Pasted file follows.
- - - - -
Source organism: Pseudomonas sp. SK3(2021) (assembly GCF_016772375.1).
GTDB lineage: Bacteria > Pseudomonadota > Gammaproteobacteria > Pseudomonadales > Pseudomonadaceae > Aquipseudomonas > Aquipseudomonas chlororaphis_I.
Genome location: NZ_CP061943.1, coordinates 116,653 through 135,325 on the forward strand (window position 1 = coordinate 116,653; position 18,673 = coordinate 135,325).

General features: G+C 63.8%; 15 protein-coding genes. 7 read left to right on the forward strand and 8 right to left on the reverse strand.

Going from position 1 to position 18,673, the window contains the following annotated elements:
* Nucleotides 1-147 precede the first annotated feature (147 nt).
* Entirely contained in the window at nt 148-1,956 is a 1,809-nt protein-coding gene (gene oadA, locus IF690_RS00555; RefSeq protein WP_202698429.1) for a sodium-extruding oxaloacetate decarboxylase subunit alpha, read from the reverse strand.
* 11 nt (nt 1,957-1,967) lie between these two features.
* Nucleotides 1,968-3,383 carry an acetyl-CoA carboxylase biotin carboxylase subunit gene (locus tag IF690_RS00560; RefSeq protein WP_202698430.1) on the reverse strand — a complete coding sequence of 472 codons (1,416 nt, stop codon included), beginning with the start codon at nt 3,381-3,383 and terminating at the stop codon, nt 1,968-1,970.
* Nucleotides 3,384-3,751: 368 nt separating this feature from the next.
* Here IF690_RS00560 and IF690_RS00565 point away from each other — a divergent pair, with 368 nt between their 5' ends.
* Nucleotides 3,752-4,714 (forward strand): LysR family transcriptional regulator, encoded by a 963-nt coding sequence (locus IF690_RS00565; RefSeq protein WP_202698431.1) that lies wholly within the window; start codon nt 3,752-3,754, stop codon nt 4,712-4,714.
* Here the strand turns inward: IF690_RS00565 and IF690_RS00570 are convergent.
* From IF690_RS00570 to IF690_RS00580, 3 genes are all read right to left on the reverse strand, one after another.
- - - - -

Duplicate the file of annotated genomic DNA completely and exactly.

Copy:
Source organism: Pseudomonas sp. SK3(2021) (assembly GCF_016772375.1).
GTDB lineage: Bacteria > Pseudomonadota > Gammaproteobacteria > Pseudomonadales > Pseudomonadaceae > Aquipseudomonas > Aquipseudomonas chlororaphis_I.
Genome location: NZ_CP061943.1, coordinates 116,653 through 135,325 on the forward strand (window position 1 = coordinate 116,653; position 18,673 = coordinate 135,325).

General features: G+C 63.8%; 15 protein-coding genes. 7 read left to right on the forward strand and 8 right to left on the reverse strand.

Going from position 1 to position 18,673, the window contains the following annotated elements:
* Nucleotides 1-147 precede the first annotated feature (147 nt).
* Entirely contained in the window at nt 148-1,956 is a 1,809-nt protein-coding gene (gene oadA, locus IF690_RS00555; RefSeq protein WP_202698429.1) for a sodium-extruding oxaloacetate decarboxylase subunit alpha, read from the reverse strand.
* 11 nt (nt 1,957-1,967) lie between these two features.
* Nucleotides 1,968-3,383 carry an acetyl-CoA carboxylase biotin carboxylase subunit gene (locus tag IF690_RS00560; RefSeq protein WP_202698430.1) on the reverse strand — a complete coding sequence of 472 codons (1,416 nt, stop codon included), beginning with the start codon at nt 3,381-3,383 and terminating at the stop codon, nt 1,968-1,970.
* Nucleotides 3,384-3,751: 368 nt separating this feature from the next.
* Here IF690_RS00560 and IF690_RS00565 point away from each other — a divergent pair, with 368 nt between their 5' ends.
* Nucleotides 3,752-4,714 (forward strand): LysR family transcriptional regulator, encoded by a 963-nt coding sequence (locus IF690_RS00565; RefSeq protein WP_202698431.1) that lies wholly within the window; start codon nt 3,752-3,754, stop codon nt 4,712-4,714.
* Here the strand turns inward: IF690_RS00565 and IF690_RS00570 are convergent.
* From IF690_RS00570 to IF690_RS00580, 3 genes are all read right to left on the reverse strand, one after another.